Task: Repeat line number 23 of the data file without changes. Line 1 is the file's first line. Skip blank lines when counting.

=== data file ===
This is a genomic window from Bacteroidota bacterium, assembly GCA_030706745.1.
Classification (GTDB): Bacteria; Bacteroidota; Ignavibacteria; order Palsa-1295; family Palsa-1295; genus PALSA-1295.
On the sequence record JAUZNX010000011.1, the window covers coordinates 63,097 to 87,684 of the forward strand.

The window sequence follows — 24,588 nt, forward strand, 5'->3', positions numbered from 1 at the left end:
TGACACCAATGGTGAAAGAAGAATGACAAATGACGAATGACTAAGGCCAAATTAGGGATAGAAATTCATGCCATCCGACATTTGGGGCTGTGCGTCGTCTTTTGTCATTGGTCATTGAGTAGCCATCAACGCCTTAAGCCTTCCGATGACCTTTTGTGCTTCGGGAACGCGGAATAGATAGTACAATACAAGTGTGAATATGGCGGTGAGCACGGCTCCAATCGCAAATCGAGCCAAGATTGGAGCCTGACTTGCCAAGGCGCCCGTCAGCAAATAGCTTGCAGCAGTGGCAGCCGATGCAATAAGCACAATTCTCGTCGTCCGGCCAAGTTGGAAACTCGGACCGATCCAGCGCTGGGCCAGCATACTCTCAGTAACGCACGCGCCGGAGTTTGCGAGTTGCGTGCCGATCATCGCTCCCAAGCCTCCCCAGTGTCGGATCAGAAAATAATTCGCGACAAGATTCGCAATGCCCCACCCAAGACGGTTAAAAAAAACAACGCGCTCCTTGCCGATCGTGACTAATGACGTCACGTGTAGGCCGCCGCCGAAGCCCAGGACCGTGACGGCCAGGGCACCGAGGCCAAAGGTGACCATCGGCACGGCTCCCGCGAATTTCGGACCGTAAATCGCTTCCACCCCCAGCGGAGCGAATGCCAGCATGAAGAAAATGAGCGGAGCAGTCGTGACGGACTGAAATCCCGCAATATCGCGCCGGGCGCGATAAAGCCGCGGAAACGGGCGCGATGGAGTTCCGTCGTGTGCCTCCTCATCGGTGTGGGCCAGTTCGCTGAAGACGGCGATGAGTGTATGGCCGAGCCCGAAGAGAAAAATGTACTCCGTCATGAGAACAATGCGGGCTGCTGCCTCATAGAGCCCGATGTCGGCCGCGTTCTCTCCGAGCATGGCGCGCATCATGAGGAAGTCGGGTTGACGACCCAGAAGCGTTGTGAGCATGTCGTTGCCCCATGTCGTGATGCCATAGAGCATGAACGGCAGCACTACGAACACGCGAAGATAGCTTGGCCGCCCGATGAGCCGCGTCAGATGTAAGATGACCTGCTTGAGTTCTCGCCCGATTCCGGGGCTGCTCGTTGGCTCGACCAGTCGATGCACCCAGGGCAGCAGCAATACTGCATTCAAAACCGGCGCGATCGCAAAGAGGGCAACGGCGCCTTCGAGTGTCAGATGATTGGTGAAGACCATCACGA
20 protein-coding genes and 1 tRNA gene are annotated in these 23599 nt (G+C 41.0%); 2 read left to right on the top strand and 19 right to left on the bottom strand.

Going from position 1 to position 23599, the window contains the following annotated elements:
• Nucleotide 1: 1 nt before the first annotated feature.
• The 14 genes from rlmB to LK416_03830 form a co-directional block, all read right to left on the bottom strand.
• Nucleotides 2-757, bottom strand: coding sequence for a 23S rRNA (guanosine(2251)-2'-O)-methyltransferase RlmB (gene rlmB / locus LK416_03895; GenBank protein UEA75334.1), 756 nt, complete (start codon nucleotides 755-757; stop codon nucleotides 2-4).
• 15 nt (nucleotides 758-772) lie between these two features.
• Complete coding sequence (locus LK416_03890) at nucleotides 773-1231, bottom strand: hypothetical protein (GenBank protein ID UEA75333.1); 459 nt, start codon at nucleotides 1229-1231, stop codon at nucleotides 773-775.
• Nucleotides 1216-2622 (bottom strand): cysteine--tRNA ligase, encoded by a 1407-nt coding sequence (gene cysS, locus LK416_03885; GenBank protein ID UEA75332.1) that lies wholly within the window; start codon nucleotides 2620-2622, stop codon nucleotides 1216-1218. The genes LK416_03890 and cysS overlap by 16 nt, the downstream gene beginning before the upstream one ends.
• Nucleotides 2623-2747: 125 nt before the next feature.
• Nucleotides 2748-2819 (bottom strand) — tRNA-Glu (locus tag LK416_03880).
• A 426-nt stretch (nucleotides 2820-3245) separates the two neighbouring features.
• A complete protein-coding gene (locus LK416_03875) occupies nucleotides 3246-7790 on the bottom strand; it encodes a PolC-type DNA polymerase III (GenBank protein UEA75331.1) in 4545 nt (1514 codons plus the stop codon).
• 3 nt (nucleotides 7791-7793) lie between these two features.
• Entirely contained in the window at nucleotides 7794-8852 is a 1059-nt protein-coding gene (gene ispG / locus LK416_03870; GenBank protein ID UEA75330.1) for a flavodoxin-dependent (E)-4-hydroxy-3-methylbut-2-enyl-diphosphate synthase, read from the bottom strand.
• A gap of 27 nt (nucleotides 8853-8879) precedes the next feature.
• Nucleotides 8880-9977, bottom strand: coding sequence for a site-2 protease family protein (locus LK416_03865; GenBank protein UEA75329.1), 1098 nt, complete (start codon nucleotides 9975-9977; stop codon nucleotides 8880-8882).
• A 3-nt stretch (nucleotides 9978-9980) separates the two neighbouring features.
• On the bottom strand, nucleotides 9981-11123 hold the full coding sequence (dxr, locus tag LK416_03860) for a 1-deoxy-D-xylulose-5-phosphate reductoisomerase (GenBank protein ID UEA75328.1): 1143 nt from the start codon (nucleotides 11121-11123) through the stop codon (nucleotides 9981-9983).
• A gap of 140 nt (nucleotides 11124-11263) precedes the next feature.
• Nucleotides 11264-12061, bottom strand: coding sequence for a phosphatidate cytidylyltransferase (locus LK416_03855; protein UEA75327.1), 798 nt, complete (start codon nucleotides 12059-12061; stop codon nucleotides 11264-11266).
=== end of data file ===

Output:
• On the bottom strand, nucleotides 9981-11123 hold the full coding sequence (dxr, locus tag LK416_03860) for a 1-deoxy-D-xylulose-5-phosphate reductoisomerase (GenBank protein ID UEA75328.1): 1143 nt from the start codon (nucleotides 11121-11123) through the stop codon (nucleotides 9981-9983).